Give Yourself Away

Give Yourself Away

April 9, 2020 | N W | Commitment, Deacon Eddie, Discipleship, Generosity, Grace, Lent, Mission, Service

Holy Thursday
April 9, 2020 – Year A
Readings: Ex 12:1-8, 11-14 / Ps 116 / 1 Cor 11:23-26 / Jn 13:1-15
by Rev. Mr. Eddie Craig, Permanent Deacon

We are certainly living in some strange times. This coronavirus pandemic is a reminder that nothing is a given. If you look at the news at all, or if you have conversations with people, you probably have seen people making references to past events in history. Oftentimes, they’re talking about past pandemics like the great plague or the Spanish flu pandemic. Or they’re talking about difficult times in the past, like wars.

I have to confess that I’ve always loved history, and my favorite history is listening to stories from people who have been there. I was especially fond, as a child, of listening to my grandparents tell me stories about when they were children: stories about growing up during the Depression, stories about World War II, about what it was like here in Bedford, Virginia, when all of the boys went off to war, or hearing stories about what it was like to be on a ship in a battle, or crossing the ocean when you had never been more than ten or fifteen miles from where you had grown up.

I enjoyed these stories and I liked trying to put myself in them and imagine what it must have been like back then. But I confess, especially after the past few weeks, that while our current situation is not as bad as some pandemics in the past, and certainly not as serious as the food shortages and difficulties of wartime, still I think I can appreciate those stories a little more. I’ve come to the realization that my picture probably did not do them justice.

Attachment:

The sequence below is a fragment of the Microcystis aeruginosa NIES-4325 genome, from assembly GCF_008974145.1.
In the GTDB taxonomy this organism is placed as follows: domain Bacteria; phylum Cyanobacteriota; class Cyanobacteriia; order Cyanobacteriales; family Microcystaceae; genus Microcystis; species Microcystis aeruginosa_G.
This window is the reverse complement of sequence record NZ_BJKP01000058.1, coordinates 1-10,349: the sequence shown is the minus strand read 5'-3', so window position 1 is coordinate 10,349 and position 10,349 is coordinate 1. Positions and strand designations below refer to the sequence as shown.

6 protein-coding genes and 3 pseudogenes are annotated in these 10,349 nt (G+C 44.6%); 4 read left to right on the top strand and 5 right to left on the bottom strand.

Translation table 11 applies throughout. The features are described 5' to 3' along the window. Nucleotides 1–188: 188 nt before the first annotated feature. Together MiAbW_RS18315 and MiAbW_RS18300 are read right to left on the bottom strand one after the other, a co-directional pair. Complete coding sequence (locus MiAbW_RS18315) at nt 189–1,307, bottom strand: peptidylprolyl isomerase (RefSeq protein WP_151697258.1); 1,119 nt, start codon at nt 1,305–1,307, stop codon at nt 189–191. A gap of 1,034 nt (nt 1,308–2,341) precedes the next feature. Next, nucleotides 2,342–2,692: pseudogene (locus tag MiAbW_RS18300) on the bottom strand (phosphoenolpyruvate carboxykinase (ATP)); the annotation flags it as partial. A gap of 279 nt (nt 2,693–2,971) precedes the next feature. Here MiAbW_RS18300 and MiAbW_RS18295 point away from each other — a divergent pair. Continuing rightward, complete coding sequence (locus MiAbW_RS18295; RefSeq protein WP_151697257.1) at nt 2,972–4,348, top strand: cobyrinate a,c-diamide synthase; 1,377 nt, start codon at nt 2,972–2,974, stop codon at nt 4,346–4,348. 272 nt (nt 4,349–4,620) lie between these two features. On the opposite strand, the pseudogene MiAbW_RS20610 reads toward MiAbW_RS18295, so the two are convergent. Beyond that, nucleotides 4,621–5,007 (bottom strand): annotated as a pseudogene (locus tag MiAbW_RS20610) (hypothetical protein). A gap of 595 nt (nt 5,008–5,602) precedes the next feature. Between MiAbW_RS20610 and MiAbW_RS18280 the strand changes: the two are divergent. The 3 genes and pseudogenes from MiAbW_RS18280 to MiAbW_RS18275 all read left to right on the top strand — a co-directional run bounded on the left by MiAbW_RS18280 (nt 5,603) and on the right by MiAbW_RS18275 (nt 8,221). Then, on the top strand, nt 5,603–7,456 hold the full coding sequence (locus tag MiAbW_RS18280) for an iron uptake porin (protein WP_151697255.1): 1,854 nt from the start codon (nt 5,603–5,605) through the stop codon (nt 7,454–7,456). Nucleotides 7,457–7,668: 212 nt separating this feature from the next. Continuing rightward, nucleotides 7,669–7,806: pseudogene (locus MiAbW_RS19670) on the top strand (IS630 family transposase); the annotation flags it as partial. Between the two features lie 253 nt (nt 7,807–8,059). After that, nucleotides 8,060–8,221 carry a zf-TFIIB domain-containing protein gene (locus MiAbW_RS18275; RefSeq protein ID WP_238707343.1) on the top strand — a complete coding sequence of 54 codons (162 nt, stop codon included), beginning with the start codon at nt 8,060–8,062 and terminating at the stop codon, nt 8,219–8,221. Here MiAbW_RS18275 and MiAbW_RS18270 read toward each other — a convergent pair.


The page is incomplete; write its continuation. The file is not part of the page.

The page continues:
We’re in the middle of Holy Week, the most sacred time of the year for Christians. During this time, often, we practice spiritual exercises that focus on the historic events of Jesus’s entrance into Jerusalem, of His betrayal by Judas, of His suffering, His death, and His resurrection on Easter morning. These can be very powerful exercises and they can bear much spiritual fruit.

As I was preparing to start Holy Week, as I often do, I pulled out the Ordo. Usually at the beginning of these seasons there is a reflection by someone. This time it was by a man by the name of Nathan Mitchell. In his reflection about this sacred time of the year, he says,

The liturgies of these days do not take us back to the upper room or the path to
Calvary. Their ultimate purpose is not to relive these hours. They celebrate
not so much what once happened, but what is happening now among us
as a people called to conversion.

While these Holy Week events, the Paschal Mystery, are true historical events, they are more than just that. They are a mystery. During this time, we are called to enter into that mystery, to refocus on what it means to be a Christian and to live as a member of the Body of Christ. It’s a call, not so much to look back, but to look forward, even though sometimes, we tend to focus on the past. That’s not where we live. We live in the now.

This time of quarantine has reminded a lot of people of some of the things that are more important. For us, as Christians, of utmost importance, is to spend our time as members of Christ’s body and to share in that grace that flows forward through history to now.

Bishop Robert Barron, in his reflection on today’s gospel, reminds us that as Christians, we live in a paradox. The paradox is this: “Happiness is never a function of filling oneself up. It is a wonderful function of giving oneself away.” Friends, many people right now are giving themselves away. We are called to do the same. Not all of us can be at the hospital helping the sick, or out delivering food, but each one of us can help in our own way. As Jesus said in the gospel today, “I have given you a model to follow so that as I have done for you, you should also do.”

Mass Times